Bornholm in the Baltic Sea is the inspiration for Kadeau’s philosophy, wooden interior, ceramics and ingredients. Experience the ‘New Nordic’ phenomenon through flavours unlocked by fermenting, pickling and smoking. Enjoy foraged elderflower, beach rose, chanterelles, and wild herbs such as beach mustard, coriander grass and spruce, presented like small works of art. Try a juice pairing – handcrafted with complexity and character to stand up to their adventurous wine list.

There are no white tablecloths here, just thoughtful provocation from Christian Puglisi’s daily tasting menus (omnivore or herbivore). The service and ambience are stripped right back to the small things which really matter, and places the food first. Booking is essential.

Manfreds & Vin
If you can’t get into Relae, try Manfreds & Vin across the street for a relaxed, rustic and experimental meal designed for sharing – their sourdough bread and tartare are legendary. Both restaurants are dedicated to organic produce and local connections.

Torvehallerne Market
Biodynamic and local green grocers, flowers, herbs, cheeses, charcuterie, wines, pasta, butchers and seafood – but we can’t leave without cured meat from Omegn and smoked cheese curd from Ulrika. Best enjoyed as a makeshift picnic with fresh sourdough bread on a bench in the Botanical Gardens a block away.

Meyers Bageri
Line up for kanelsnurrer pastries (a croissant swirl, spun through with cinnamon and marzipan), sourdough and – get this – rugbrod sjokolade, a rye loaf that fits in your hand and bursts with melted dark chocolate, nuts and seeds. Multiple locations but the original, modest bakery at Jaegersborggade is our favourite. For a cosy afternoon, choose several oven-warm treats, pick up a cortado from Coffee Collective across the road and stroll over to a bench at Assistens Cemetry, used as a park by locals, where some of the most famous Danes are laid to rest in beautiful gardens.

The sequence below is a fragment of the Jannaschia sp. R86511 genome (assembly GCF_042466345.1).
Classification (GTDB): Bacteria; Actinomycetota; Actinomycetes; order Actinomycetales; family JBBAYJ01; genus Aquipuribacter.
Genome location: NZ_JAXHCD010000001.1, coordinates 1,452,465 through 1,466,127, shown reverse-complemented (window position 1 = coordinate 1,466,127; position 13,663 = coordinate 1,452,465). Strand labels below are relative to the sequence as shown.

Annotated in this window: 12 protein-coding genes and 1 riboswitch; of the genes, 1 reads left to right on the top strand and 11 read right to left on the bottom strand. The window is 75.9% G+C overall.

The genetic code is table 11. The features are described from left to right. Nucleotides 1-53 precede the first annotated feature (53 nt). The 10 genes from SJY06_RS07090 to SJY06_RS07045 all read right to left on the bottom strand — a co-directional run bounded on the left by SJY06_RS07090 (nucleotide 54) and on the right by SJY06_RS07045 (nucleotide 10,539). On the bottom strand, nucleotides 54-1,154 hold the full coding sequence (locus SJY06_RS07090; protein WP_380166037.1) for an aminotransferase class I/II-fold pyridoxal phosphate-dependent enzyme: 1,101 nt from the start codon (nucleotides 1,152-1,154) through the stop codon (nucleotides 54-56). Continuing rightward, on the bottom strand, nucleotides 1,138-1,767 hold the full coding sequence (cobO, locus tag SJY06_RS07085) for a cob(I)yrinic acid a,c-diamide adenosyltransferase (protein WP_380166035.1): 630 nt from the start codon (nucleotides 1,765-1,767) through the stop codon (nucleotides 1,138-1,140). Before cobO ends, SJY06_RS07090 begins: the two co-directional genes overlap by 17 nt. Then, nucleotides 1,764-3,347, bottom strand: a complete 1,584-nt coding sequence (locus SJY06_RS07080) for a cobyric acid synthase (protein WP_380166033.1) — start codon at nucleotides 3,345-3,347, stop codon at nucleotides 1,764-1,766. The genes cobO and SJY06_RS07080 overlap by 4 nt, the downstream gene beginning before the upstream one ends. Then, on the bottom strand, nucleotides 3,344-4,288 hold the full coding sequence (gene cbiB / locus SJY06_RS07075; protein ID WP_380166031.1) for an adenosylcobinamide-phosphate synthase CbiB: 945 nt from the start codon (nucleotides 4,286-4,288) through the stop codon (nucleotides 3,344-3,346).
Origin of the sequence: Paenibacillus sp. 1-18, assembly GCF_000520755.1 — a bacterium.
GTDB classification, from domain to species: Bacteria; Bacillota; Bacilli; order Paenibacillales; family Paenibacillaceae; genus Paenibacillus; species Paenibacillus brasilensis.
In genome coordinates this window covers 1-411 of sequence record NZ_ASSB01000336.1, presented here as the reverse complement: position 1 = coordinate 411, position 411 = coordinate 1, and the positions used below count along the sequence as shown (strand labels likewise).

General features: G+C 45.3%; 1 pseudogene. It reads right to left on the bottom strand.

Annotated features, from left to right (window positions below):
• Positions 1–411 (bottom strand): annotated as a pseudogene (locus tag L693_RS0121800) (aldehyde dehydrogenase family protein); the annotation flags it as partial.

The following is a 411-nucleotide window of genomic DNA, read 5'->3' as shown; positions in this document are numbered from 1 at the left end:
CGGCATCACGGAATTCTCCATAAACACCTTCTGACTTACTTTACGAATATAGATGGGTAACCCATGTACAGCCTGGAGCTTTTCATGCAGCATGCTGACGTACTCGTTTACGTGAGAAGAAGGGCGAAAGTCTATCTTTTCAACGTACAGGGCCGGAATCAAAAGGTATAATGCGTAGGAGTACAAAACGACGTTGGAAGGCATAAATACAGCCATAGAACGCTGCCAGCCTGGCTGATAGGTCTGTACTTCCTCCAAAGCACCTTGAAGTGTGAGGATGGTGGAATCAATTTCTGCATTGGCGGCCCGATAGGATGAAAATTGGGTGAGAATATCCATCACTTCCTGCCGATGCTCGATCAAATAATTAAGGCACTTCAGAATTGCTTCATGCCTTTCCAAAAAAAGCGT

Devoted to porridge and grains in all its forms: try rye bread porridge cooked in beer and beet juice, topped with hazelnuts, fruit compote and coriander syrup. Located at Torvehallerne and Jaegersborggade.

An institution for stellar cocktails and Copenhagen style. Try the Nordic take on a lassi with Icelandic skyr yogurt and rose hips. Or a bramble, zingy with wild blackberries and delicate spice.

Ol & Brod
The best smorrebrod (traditional open-faced rye sandwich) in Copenhagen, paired with some of the best beer in the world by Mikkeller – the beef tartare and tarragon paired with wild yeast beer is epic. The restaurant is beautiful, too.




Photographs: David Straight

You might remember Viet Sandwich from the Glenfield Night Markets: not long ago, it parked up in a cute little yellow cart outside AUT. And we are very glad it did, since Viet Sandwich is dedicated to one, very simple but very beautiful thing – banh mi, the Vietnamese sandwich, served from small mobile carts all over Vietnam with a pile of baguettes behind a glass screen and a few selections of meat and pickles and herbs.

These banh mi (they’re all $8) are damn close to perfect – the baguettes are light and fluffy, with just enough crunch on the outside to graze the edges of your mouth, but they’re not too chewy either: the whole idea is that they soak up the juices in the meat, and pull apart easily.